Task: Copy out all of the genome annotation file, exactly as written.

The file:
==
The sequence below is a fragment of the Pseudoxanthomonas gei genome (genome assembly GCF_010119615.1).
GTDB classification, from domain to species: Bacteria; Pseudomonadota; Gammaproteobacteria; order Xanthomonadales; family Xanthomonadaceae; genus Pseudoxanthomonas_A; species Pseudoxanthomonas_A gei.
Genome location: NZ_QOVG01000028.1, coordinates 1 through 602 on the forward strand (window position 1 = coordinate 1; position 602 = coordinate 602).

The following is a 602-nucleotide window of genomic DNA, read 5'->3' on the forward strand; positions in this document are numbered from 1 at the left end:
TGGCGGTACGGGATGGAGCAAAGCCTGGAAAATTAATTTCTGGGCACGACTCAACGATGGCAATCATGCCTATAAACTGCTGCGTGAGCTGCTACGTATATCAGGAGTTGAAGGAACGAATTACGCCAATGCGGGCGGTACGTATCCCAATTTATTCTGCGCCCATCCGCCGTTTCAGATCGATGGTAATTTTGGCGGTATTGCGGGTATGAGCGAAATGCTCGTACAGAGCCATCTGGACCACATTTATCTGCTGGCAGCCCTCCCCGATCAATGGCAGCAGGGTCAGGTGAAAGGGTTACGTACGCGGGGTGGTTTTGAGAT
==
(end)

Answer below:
The sequence below is a fragment of the Pseudoxanthomonas gei genome (genome assembly GCF_010119615.1).
GTDB classification, from domain to species: Bacteria; Pseudomonadota; Gammaproteobacteria; order Xanthomonadales; family Xanthomonadaceae; genus Pseudoxanthomonas_A; species Pseudoxanthomonas_A gei.
Genome location: NZ_QOVG01000028.1, coordinates 1 through 602 on the forward strand (window position 1 = coordinate 1; position 602 = coordinate 602).

The following is a 602-nucleotide window of genomic DNA, read 5'->3' on the forward strand; positions in this document are numbered from 1 at the left end:
TGGCGGTACGGGATGGAGCAAAGCCTGGAAAATTAATTTCTGGGCACGACTCAACGATGGCAATCATGCCTATAAACTGCTGCGTGAGCTGCTACGTATATCAGGAGTTGAAGGAACGAATTACGCCAATGCGGGCGGTACGTATCCCAATTTATTCTGCGCCCATCCGCCGTTTCAGATCGATGGTAATTTTGGCGGTATTGCGGGTATGAGCGAAATGCTCGTACAGAGCCATCTGGACCACATTTATCTGCTGGCAGCCCTCCCCGATCAATGGCAGCAGGGTCAGGTGAAAGGGTTACGTACGCGGGGTGGTTTTGAGAT